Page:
I’ll dare to say it: amid concerns that the government is selling off parts of the NHS and privatising the service through the back door, the NHS has become the best business opportunity in Britain today.
The National Health Service is a behemoth of a machine, the fifth biggest in the world in fact. There are millions per year in shareholder value just waiting to ooze out and it’s never been in a weaker state. And the need to win the ideological argument for public ownership of the right to healthcare has never been greater. Take the recent privatisation of Royal Mail, for example, which generated £1 billion for the market as public ownership supporters lost out to Royal Mail’s thirst for private capital.
Since victory favours the brave and all that, it’s worth thinking about the fearless ideas that might be needed to save the NHS from a similar fate.
This week, there was a report by the Academy of Royal Colleges which concluded that current NHS practices where consultants don’t visit patients every day of their admission was “ethically unjustifiable” and that “it is not acceptable that over weekends and bank holidays, patients receive a lower standard of care than they would during the week.”
So, everyone should continue to have the right to receive the same standard of care, any day of the week. But why do some people feel uncomfortable with the birthright to free healthcare?
If you argue that health/healthcare is a ‘right’, you make the assumption that everyone wants to be healthy. But if we’re daring to be brutally frank, not everyone wants to be. Some people smoke, others fail to exercise and consume high levels of sugar, and some don’t take their medicines properly. Some people choose to be healthy yet are still obliged to pay for the care of those that don’t.
It’s a crude generalisation of the lifestyle determinants of health, but it can be a starting block to help understand why some people don’t believe in public ownership and state intervention of a free-at-point-of-access healthcare system. So what kind of ideas can convince more people that public (non-market) ownership of the NHS can still work?
Let’s first briefly remind ourselves about negative and positive rights. Many things, such as freedom of speech, are actually negative rights because they’re declarations that no one can stop you from doing a specific thing. Positive rights are a right to something, where something needs to be created before the ‘right’ can be fulfilled.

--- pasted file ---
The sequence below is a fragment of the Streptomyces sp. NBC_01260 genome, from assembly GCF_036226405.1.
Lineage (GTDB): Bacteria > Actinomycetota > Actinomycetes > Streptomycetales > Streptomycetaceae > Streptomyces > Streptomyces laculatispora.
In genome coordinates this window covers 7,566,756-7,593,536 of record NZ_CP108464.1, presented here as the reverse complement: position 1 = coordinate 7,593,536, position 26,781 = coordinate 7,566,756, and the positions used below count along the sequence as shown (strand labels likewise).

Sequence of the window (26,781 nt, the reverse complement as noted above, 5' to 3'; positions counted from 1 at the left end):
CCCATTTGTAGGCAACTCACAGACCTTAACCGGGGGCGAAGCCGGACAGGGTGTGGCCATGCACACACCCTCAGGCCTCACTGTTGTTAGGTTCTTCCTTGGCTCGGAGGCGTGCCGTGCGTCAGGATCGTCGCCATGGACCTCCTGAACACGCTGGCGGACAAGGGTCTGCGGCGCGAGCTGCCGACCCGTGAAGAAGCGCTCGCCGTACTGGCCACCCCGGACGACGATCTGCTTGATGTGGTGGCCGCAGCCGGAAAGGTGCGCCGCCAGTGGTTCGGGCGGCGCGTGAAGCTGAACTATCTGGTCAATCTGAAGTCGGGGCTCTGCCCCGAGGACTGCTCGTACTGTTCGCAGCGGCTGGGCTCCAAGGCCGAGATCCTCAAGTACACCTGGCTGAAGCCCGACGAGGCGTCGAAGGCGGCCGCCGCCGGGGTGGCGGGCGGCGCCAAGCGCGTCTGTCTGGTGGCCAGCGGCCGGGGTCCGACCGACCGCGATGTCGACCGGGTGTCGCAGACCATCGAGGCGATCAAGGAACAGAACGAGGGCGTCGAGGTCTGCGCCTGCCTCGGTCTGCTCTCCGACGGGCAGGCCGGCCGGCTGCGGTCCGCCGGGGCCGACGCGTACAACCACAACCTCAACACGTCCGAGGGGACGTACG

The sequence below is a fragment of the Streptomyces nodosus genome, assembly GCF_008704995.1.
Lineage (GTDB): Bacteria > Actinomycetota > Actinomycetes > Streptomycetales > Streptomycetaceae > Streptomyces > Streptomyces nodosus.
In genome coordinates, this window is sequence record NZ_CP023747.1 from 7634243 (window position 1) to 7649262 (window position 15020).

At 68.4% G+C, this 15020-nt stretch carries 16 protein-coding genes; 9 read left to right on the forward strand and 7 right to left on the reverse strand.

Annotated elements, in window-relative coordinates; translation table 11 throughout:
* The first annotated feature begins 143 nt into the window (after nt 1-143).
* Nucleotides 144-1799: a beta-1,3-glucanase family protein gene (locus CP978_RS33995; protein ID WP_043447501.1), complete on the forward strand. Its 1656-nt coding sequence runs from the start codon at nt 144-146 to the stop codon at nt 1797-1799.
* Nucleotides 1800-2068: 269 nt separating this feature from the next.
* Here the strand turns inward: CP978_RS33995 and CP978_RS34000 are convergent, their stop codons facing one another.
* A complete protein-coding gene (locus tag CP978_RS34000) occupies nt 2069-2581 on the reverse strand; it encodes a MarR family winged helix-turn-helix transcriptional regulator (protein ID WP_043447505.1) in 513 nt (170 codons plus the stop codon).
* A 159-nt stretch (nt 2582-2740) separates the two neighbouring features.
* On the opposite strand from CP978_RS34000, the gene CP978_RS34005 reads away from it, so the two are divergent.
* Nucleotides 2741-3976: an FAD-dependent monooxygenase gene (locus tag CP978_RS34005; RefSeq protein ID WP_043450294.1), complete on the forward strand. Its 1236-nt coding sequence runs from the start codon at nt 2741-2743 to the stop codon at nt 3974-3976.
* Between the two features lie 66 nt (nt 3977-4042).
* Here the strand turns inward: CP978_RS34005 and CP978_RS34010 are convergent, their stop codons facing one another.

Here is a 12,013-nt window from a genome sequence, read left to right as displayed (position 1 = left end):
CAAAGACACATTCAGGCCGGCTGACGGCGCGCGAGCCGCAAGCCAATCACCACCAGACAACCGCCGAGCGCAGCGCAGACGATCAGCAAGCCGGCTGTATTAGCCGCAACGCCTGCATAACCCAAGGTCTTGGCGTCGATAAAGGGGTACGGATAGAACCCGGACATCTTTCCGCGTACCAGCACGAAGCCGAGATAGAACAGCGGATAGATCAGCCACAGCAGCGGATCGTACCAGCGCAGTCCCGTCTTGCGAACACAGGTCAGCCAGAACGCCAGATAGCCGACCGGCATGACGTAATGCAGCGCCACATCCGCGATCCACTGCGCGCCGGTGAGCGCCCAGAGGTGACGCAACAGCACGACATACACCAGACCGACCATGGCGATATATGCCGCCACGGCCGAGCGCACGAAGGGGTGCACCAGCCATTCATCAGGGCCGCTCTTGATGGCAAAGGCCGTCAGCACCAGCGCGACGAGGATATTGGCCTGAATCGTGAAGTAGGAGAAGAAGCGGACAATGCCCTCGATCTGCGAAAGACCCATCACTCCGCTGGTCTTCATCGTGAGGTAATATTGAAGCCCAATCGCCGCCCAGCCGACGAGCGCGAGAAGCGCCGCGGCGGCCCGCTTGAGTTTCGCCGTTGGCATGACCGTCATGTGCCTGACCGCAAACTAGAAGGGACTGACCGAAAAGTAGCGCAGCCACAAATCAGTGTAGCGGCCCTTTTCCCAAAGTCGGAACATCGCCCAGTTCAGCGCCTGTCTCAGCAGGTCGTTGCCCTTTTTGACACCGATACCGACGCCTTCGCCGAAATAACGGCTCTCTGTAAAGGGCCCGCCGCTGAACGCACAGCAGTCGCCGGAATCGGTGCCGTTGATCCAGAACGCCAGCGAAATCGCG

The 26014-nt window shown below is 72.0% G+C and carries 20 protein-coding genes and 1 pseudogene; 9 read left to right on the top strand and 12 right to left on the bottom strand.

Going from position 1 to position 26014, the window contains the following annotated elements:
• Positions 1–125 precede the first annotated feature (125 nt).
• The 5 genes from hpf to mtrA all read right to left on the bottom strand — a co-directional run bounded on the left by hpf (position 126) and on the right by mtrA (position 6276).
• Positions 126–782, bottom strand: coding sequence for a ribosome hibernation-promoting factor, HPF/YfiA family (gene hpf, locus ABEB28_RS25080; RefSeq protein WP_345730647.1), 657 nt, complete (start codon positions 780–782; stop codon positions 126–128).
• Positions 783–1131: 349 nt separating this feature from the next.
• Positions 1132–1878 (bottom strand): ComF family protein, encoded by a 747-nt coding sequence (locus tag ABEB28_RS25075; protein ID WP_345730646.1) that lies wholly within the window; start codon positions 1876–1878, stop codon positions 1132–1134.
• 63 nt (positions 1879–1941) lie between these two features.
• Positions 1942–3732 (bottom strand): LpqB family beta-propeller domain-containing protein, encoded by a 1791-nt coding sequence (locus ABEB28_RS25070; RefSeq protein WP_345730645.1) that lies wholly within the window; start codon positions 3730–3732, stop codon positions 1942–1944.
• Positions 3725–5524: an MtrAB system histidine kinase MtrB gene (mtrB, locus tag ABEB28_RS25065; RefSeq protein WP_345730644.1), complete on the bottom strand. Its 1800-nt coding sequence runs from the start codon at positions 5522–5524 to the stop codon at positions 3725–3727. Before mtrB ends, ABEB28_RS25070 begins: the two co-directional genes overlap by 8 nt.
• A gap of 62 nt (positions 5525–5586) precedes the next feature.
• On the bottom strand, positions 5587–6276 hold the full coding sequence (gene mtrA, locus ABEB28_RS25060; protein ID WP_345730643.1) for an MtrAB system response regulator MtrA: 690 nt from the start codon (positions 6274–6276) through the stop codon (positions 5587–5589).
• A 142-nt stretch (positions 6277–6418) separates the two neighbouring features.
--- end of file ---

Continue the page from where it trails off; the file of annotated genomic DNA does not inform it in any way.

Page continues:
And the 21st century challenge of facing positive rights is quite obvious; they cost money.
Those who feel uncomfortable with a birthright to free healthcare see the apparent disconnect between giving positive rights to people who chose to abuse it. Now, rare genetic diseases, mental health issues and many other ailments are not the result of people’s choices, but the issue of health is – for most – deeply intertwined with the issue of lifestyle.
If Fabians aim to promote the value of collective action, maybe ideas about a fairer contribution from the public are necessary to bring the rest of the population onboard with a 21st century idea of positive rights to healthcare.
As it’s the 50th anniversary of US President John F Kennedy, I’m reminded of something he said to journalists at the Department of Health, Education, and Welfare in 1962:
“A nation that is afraid to let its people judge the truth and falsehood in an open market is a nation that is afraid of its people”
People who believe in a leaner state aren’t evil (well, at least most of them aren’t). From where I’m standing, they just prefer neoliberal health policies like commissioning, outsourcing and the free market because it prevents abuse of sovereign rights. The fact that markets impose competition, and so finance dominates over social values, to them, is just a consequence of preventing what they call injustice.
The NHS (somewhat like the Royal mail) will truly be one of the best business opportunities in the UK if the left can’t come up with ideas that demand a new contract between the NHS and the public. Commissioning services splits the client (who identifies needs, plans and pays) from the contractor (who delivers) and creates an ideological divide and different vested interests.
It might be too late to ever bring the NHS 100% back to public ownership, but it’s not too late to come up with ideas, away from the politicking, that help win the popular ideological argument.
Promoting healthy behaviour is ambitious and requires a long-term commitment to change complex behaviours. What works for one isn’t always likely to work for another. But ideas such as making sure that health promotion is fully embedded into national and local policies and hospital performance indicators are the types of ideas that support the creation of a sustainable contract between the public and the NHS. Even braver still, we could ensure health promotion is also close to the heart of policies in other governmental departments like housing, policing and transport. The bravest thing would be to mandate it.
No one likes the legalistic requirements of law but ideas that penalise smokers or people with unhealthy lifestyles (e.g. a sugar tax) have proved problematic. More airlines may soon start to charge people according to weight, proving markets might address these issues eventually.
Markets have been eyeing up the NHS for a while now. Let’s reform the contract between NHS and the people, instead of reducing universal healthcare into a lucrative business opportunity.